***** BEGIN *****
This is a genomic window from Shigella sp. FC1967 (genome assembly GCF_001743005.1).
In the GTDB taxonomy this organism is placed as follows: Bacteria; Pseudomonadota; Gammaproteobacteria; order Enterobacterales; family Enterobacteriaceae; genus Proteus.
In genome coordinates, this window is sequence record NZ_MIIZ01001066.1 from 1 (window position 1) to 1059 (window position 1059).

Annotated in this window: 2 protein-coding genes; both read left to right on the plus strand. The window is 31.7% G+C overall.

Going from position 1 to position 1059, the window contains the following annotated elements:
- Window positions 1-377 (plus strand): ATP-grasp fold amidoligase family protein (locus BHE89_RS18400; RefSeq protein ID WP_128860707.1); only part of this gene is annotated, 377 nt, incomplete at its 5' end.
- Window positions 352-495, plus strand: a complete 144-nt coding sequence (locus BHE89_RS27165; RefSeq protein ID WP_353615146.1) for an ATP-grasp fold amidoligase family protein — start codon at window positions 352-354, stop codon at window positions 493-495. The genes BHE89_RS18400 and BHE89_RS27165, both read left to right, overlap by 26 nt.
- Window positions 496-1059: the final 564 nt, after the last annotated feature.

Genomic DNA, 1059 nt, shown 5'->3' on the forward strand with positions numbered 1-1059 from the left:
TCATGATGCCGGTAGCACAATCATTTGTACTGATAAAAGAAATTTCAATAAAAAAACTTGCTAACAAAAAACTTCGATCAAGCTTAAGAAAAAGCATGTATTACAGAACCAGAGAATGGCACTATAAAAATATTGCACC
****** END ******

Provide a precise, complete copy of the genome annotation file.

This is a genomic window from Shigella sp. FC1967 (genome assembly GCF_001743005.1).
In the GTDB taxonomy this organism is placed as follows: Bacteria; Pseudomonadota; Gammaproteobacteria; order Enterobacterales; family Enterobacteriaceae; genus Proteus.
In genome coordinates, this window is sequence record NZ_MIIZ01001066.1 from 1 (window position 1) to 1059 (window position 1059).

Annotated in this window: 2 protein-coding genes; both read left to right on the plus strand. The window is 31.7% G+C overall.

Going from position 1 to position 1059, the window contains the following annotated elements:
- Window positions 1-377 (plus strand): ATP-grasp fold amidoligase family protein (locus BHE89_RS18400; RefSeq protein ID WP_128860707.1); only part of this gene is annotated, 377 nt, incomplete at its 5' end.
- Window positions 352-495, plus strand: a complete 144-nt coding sequence (locus BHE89_RS27165; RefSeq protein ID WP_353615146.1) for an ATP-grasp fold amidoligase family protein — start codon at window positions 352-354, stop codon at window positions 493-495. The genes BHE89_RS18400 and BHE89_RS27165, both read left to right, overlap by 26 nt.
- Window positions 496-1059: the final 564 nt, after the last annotated feature.

Genomic DNA, 1059 nt, shown 5'->3' on the forward strand with positions numbered 1-1059 from the left:
TCATGATGCCGGTAGCACAATCATTTGTACTGATAAAAGAAATTTCAATAAAAAAACTTGCTAACAAAAAACTTCGATCAAGCTTAAGAAAAAGCATGTATTACAGAACCAGAGAATGGCACTATAAAAATATTGCACC